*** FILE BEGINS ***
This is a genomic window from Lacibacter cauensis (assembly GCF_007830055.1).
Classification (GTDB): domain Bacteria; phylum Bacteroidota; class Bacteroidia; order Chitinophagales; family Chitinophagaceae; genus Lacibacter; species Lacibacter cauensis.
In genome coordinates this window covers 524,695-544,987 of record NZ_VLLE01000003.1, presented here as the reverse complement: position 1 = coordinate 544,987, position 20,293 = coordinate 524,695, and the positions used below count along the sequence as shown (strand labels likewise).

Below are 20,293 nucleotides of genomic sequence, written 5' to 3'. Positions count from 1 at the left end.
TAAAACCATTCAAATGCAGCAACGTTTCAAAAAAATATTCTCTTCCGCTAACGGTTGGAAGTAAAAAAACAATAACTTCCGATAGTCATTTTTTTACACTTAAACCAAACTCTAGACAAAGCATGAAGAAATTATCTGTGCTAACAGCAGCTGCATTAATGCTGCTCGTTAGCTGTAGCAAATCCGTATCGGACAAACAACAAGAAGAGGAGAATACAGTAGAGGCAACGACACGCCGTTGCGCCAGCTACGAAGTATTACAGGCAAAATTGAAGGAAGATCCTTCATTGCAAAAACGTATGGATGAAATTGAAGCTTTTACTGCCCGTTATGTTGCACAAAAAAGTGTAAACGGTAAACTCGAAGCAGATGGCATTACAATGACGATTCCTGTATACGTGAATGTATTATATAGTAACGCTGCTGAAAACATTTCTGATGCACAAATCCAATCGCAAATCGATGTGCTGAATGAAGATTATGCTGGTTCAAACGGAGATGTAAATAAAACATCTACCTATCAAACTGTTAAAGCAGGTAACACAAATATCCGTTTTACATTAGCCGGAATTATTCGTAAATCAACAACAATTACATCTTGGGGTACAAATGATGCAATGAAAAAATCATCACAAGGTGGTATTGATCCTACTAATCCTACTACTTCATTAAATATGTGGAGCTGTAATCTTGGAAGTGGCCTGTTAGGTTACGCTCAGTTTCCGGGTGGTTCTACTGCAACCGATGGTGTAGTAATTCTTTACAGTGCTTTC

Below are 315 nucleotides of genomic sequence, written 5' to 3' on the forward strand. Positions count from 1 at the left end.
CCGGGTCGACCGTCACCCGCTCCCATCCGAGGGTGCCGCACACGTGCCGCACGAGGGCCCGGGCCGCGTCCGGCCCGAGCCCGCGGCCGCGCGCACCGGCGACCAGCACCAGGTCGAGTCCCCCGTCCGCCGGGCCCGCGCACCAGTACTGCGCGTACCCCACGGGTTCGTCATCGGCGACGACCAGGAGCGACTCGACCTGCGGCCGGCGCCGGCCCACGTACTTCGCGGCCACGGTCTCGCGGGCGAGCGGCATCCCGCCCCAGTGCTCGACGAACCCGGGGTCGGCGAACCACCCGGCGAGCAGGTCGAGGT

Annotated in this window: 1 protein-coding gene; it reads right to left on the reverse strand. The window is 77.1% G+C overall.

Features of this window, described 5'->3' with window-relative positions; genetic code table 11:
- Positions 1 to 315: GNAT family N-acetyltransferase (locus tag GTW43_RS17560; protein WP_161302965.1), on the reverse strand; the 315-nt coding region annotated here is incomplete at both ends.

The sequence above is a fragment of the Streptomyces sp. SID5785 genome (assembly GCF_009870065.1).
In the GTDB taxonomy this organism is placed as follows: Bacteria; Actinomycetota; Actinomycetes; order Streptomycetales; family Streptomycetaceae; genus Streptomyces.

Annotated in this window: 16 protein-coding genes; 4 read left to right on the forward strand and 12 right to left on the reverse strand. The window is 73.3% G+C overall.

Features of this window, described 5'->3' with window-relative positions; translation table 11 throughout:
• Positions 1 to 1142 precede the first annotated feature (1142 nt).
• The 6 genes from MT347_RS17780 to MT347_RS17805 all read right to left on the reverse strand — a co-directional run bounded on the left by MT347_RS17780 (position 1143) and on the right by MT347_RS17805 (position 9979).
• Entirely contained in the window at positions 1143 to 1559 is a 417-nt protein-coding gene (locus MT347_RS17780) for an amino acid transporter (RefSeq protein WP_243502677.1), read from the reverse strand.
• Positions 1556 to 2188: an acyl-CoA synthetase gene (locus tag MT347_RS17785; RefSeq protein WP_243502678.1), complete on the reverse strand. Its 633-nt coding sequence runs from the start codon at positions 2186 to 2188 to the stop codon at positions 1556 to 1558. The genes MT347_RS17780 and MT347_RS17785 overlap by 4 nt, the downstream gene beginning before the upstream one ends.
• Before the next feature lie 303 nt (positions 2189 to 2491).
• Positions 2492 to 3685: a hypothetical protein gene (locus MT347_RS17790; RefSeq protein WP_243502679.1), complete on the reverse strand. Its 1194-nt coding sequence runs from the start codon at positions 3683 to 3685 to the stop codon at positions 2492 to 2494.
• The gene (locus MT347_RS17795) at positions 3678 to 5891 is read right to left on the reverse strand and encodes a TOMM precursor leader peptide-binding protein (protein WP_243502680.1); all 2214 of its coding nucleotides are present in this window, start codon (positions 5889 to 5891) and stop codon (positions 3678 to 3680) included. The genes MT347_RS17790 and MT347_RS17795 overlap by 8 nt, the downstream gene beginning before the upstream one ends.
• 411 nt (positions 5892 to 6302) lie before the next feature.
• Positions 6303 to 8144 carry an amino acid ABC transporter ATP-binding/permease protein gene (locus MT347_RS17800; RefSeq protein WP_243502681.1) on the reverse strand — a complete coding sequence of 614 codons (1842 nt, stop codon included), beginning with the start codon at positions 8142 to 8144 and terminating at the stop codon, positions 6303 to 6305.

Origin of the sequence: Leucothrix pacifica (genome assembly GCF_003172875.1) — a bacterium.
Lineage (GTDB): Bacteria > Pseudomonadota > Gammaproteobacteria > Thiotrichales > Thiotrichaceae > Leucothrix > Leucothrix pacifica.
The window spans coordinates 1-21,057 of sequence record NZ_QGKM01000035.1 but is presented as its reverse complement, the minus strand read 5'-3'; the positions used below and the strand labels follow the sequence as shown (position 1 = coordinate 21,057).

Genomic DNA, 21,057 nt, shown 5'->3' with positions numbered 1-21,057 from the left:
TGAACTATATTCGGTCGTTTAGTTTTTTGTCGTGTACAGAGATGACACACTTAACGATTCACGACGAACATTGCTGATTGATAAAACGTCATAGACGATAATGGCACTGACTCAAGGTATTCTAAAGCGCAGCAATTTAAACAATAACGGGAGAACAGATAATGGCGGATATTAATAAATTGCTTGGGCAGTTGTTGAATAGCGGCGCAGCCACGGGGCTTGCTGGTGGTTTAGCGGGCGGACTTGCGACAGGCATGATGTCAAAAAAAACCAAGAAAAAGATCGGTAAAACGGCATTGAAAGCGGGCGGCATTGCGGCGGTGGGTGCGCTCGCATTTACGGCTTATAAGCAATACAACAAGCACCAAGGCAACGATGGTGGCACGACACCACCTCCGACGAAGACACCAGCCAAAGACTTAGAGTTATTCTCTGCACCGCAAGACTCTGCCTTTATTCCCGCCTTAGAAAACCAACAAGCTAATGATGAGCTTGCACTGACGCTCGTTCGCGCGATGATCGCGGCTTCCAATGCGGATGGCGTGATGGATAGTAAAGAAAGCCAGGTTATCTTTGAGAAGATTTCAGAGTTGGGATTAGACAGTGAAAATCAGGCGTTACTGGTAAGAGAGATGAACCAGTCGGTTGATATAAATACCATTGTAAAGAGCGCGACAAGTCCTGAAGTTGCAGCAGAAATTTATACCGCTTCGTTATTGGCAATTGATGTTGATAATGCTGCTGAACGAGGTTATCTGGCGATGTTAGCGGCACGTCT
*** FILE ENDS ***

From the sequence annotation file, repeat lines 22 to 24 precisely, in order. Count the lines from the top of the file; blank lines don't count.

• 411 nt (positions 5892 to 6302) lie before the next feature.
• Positions 6303 to 8144 carry an amino acid ABC transporter ATP-binding/permease protein gene (locus MT347_RS17800; RefSeq protein WP_243502681.1) on the reverse strand — a complete coding sequence of 614 codons (1842 nt, stop codon included), beginning with the start codon at positions 8142 to 8144 and terminating at the stop codon, positions 6303 to 6305.

Origin of the sequence: Leucothrix pacifica (genome assembly GCF_003172875.1) — a bacterium.